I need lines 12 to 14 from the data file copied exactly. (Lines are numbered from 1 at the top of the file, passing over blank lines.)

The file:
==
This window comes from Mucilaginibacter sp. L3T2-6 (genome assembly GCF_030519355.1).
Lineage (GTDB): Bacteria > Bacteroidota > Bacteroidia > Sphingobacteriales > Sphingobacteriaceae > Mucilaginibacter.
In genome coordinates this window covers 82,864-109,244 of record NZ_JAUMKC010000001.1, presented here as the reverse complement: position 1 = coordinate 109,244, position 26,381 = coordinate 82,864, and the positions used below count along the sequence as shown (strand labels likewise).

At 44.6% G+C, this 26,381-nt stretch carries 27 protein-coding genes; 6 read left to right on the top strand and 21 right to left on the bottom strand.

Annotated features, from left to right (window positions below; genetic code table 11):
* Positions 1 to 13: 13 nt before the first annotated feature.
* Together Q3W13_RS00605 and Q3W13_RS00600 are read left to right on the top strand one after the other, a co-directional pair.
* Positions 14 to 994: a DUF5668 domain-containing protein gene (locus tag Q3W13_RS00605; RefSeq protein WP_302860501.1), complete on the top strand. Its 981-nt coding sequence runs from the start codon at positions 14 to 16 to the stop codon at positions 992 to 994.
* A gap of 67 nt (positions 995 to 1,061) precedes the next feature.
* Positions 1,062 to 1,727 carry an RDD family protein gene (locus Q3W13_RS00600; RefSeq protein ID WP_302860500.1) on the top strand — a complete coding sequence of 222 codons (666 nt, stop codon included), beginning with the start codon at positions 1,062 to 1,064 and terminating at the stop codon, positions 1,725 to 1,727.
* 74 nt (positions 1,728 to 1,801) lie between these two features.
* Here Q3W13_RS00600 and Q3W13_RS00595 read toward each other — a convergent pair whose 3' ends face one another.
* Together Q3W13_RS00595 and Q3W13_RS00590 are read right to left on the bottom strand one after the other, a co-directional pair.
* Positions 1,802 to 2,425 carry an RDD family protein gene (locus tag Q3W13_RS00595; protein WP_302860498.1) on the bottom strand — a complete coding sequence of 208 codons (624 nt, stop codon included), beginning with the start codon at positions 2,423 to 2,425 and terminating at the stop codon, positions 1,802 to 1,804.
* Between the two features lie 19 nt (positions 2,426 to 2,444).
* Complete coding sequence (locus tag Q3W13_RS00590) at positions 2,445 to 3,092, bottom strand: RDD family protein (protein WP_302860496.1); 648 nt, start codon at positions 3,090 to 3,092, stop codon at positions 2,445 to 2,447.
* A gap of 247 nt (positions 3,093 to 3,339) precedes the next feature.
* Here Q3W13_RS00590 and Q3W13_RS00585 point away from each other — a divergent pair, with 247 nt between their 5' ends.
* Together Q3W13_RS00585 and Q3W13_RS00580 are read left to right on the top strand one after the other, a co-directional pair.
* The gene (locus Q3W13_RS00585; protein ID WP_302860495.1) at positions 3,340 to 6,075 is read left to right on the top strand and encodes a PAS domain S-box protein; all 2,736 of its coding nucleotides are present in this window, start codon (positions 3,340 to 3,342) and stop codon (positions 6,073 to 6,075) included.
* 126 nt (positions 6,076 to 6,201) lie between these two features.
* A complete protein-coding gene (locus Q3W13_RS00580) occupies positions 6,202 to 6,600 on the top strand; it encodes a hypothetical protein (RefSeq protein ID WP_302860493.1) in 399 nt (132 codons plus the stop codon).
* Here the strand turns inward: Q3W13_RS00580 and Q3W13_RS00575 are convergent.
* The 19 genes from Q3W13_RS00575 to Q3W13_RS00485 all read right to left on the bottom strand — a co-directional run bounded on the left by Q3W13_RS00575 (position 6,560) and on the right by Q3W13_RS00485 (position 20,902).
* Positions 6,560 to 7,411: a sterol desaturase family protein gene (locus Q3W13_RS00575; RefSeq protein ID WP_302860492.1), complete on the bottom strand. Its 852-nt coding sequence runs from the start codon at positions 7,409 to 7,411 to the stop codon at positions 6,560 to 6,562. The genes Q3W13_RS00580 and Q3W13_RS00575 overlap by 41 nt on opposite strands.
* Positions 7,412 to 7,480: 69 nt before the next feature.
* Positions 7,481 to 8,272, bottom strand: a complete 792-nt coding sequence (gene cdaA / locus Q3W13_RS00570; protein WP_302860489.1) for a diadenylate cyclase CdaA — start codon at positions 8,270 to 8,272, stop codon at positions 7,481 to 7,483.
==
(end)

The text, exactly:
* Here Q3W13_RS00600 and Q3W13_RS00595 read toward each other — a convergent pair whose 3' ends face one another.
* Together Q3W13_RS00595 and Q3W13_RS00590 are read right to left on the bottom strand one after the other, a co-directional pair.
* Positions 1,802 to 2,425 carry an RDD family protein gene (locus tag Q3W13_RS00595; protein WP_302860498.1) on the bottom strand — a complete coding sequence of 208 codons (624 nt, stop codon included), beginning with the start codon at positions 2,423 to 2,425 and terminating at the stop codon, positions 1,802 to 1,804.